WASHINGTON — U.S. House Speaker Paul Ryan issued an emphatic statement Tuesday that he would not accept the Republican Party's presidential nomination this summer at the GOP convention in Cleveland, effectively broadening U.S. Sen. Ted Cruz's potential path to becoming the party's nominee.
"Let me be clear: I do not want, nor will I accept the Republican nomination," the Wisconsin Republican told reporters at a news conference at Republican National Committee headquarters. "So let me speak directly to the delegates on this: If no candidate has a majority on the first ballot, I believe you should only choose a person who actually participated in the primary. Count me out."
"I simply believe that if you want to be the nominee — to be the president — you should actually run for it," he added. "I chose not to. Therefore, I should not be considered. Period."
Ryan's statement echoed President Lyndon Johnson's 1968 statement that he would not accept the Democratic nomination, which blew open the presidential race and led to chaos at the Democratic National Convention in Chicago.
It's no secret in Washington that many power brokers are deeply disturbed with their current options: real estate magnate Donald Trump, who has waged a campaign filled with statements offensive to some women and minority groups; or Cruz, who elates the conservative base but is not personally liked in some Republican circles.
Ryan is so far the most cohesive force in Republican politics, and many of the party faithful hoped he could win the nomination on a contested ballot this summer. But though the practice of considering someone who never even waged a presidential campaign to win at the convention was common decades ago, modern politics has not allowed for such a candidate.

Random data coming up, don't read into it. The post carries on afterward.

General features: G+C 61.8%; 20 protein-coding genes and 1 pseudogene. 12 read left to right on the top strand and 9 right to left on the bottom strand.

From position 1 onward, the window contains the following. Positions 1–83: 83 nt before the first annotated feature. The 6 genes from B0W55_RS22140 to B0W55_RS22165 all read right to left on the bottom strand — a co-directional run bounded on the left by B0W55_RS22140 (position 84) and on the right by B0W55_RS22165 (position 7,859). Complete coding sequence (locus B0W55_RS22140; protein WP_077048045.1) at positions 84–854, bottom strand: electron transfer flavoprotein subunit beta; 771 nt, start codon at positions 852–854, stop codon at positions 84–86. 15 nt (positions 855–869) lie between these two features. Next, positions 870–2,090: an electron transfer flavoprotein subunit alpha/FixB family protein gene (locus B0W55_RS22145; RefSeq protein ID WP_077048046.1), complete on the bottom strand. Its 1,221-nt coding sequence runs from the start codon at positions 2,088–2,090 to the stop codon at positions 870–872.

Cruz's only path to the nomination will likely cross through the convention floor. Should Trump be unable to secure a majority of delegates during the primary, Cruz will likely engage with him in metaphorical hand-to-hand combat on the convention floor over delegates. An effort to draft Ryan had the potential to undermine Cruz's goal of uniting anti-Trump forces behind him.
Back during the speaker's race last fall, Ryan was similarly reluctant to serve as speaker and then had a change of heart. When asked if his current reluctance mirrored that situation, Ryan said it was "apples and oranges."
"Being speaker of the House is a far cry from being president of the United States, specifically because I was already in the House," Ryan said. "I'm already a congressman."
"So, I was asked by colleagues to take a responsibility within Congress that I've already been serving in from the one I had," Ryan added. "That is entirely different than getting the nomination for president of the United States by your party without even running for the job."